Phone: (306) 373-5311
160 pages, index, bibliography, paper, 6 x 9 winter 2013
Awards in 2014: the Eileen McTavish Sykes Award for Best First Book at the Manitoba Book Awards and the Manitoba Historical Society Margaret McWilliams Scholarly Book Award
In order to interpret and implement a treaty between the Crown and Canada’s First Nations, we must look to its spirit and intent, and consider what was contemplated by the parties at the time the treaty was negotiated, argues author Aimée Craft. Using a detailed analysis of Treaty One – covering what is today southern Manitoba – she illustrates how Anishinabe laws (inaakonigewin) defined Treaty One negotiations and opened the door to a “gathering of spirit.” Those laws included the obligations and responsibilities that derive from the relationship to the land, the need to wait for all participants before negotiations began in order to respect their jurisdiction and decision making authority, and the rooting of the treaty relationship in kinship, including references to the Queen as a mother. These legal concepts and many more are examined in this book with the author illustrating how the terms of Treaty One were defined by such principles. Anishinabe laws (inaakonigewin) defined the settler-Anishinabe relationship well before the Treaty One negotiations in 1871 – for example the Selkirk Treaty of 1817 which in part laid the groundwork for Treaty One. While the focus of this book is on Treaty One, the principles of interpretation apply equally to all treaties with First Nations.
Aimée Craft Biography
Aimée Craft, B.A. (L.-Ph.) (University of Manitoba), LL.B. (University of Ottawa), LL.M. (University of Victoria), is an Indigenous lawyer from Manitoba. She recently completed an interdisciplinary Masters in Law and Society at the University of Victoria. Her thesis is entitled Breathing Life Into the Stone Fort Treaty and focuses on understanding and interpreting treaties from an Anishinabe inaakonigewin (legal) perspective.
In her legal practice at the Public Interest Law Centre, she has worked with many Indigenous peoples on land, resources, consultation, human rights, and governance issues. She is chair of the Aboriginal Law Section of the Canadian Bar Association and was appointed to the Speaker’s Bureau of the Treaty Relations Commission of Manitoba. In 2011, she was the recipient of the Indigenous Peoples and Governance Graduate Research Scholarship.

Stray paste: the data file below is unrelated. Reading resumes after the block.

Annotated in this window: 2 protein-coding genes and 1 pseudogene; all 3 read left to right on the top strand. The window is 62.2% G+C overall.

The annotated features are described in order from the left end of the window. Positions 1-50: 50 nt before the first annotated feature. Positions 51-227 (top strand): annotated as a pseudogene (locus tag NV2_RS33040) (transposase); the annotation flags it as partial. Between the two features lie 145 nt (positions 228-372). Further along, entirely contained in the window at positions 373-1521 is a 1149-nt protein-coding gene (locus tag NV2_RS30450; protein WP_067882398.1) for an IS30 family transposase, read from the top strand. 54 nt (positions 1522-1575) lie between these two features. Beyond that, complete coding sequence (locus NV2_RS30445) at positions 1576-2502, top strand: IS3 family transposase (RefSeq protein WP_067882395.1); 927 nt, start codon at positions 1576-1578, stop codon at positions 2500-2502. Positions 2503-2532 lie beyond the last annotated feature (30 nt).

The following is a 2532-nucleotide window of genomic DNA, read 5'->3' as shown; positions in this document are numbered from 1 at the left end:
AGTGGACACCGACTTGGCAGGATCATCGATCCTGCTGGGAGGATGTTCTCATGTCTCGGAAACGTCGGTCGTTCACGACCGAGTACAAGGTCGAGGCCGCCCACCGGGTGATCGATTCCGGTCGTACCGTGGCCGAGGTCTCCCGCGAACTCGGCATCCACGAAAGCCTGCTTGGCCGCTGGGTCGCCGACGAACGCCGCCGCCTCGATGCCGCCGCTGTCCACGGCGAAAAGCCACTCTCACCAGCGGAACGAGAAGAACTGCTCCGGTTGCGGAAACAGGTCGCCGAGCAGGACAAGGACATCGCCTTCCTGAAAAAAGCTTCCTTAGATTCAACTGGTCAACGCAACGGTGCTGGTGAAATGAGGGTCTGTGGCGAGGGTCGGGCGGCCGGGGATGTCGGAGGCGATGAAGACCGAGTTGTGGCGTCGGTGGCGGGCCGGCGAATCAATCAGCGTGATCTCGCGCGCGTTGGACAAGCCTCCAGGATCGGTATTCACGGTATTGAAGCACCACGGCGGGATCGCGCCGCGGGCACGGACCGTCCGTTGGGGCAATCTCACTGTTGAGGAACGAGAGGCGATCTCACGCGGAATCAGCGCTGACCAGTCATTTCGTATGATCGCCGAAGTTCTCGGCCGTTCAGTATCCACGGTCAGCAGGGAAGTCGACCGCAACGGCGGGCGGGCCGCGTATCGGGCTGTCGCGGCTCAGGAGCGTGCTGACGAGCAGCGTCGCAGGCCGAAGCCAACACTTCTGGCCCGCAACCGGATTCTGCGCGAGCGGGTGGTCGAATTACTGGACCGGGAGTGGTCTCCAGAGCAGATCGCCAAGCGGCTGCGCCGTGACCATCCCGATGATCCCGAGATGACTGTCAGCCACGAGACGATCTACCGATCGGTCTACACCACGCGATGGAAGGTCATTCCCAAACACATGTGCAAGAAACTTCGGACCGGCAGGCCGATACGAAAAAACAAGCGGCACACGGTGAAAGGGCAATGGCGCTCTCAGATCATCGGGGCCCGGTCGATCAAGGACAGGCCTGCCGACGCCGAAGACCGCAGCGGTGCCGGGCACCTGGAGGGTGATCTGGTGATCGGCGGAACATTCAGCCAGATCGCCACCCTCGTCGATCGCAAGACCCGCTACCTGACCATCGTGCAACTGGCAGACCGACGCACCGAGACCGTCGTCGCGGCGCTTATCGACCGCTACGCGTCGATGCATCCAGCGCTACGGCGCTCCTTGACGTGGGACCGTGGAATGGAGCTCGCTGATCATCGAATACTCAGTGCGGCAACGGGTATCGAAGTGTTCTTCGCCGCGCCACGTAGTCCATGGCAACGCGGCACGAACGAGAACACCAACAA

Her pro bono work includes participation in the development of Federal Court Practice Guidelines for Aboriginal Law Matters, including Oral History and Elders Evidence. She is a sessional lecturer and research affiliate at the University of Manitoba Faculty of Law, and has lectured at other universities and presented at conferences in the areas of consultation and accommodation, treaties, Indigenous laws, language rights, and Aboriginal and treaty rights. In 2009, she successfully argued on behalf of language rights advocates in the first entirely French hearing at the Manitoba Court of Appeal.
Aimée is proud of her ancestors, their legacy, and the teachings they have gifted to her and others. She is especially thankful for her family — immediate and extended — and for the land she belongs to.<
Table of Contents
Introduction:Treaty Interpretation and Implementation:Entwined Disconnection
Part One: What Came Before Treaty One
1/ Skilled Negotiators and Diplomats:The Anishinabe and Indigenous, Fur Trade, and Crown Treaties
2/ Manito Api — this “Piece of Land”: Treaty Making with the Indians of Manitoba
Part Two: Making the Stone Fort Treaty
3/ The Anishinabe at the Stone Fort: The People that Belong to this Land
4/ Building on Stone Foundations: Relationships and Protocols
Part Three: Anishinabe Inaakonigewin
5 /Gizhagiiwin: The Queen’s Obligations of Love, Caring, Kindness and Equality
among her Children
6/ “The Land Cannot Speak for Itself”: Relationships To and About Land
Part Four: Living the Treaty
7/Implementing the Treaty: Outside Promises and Post-treaty Disputes in the Immediate
Conclusion:Re-kindling the Fire: Finding and Embracing the Spirit and Intent
of Treaty One Today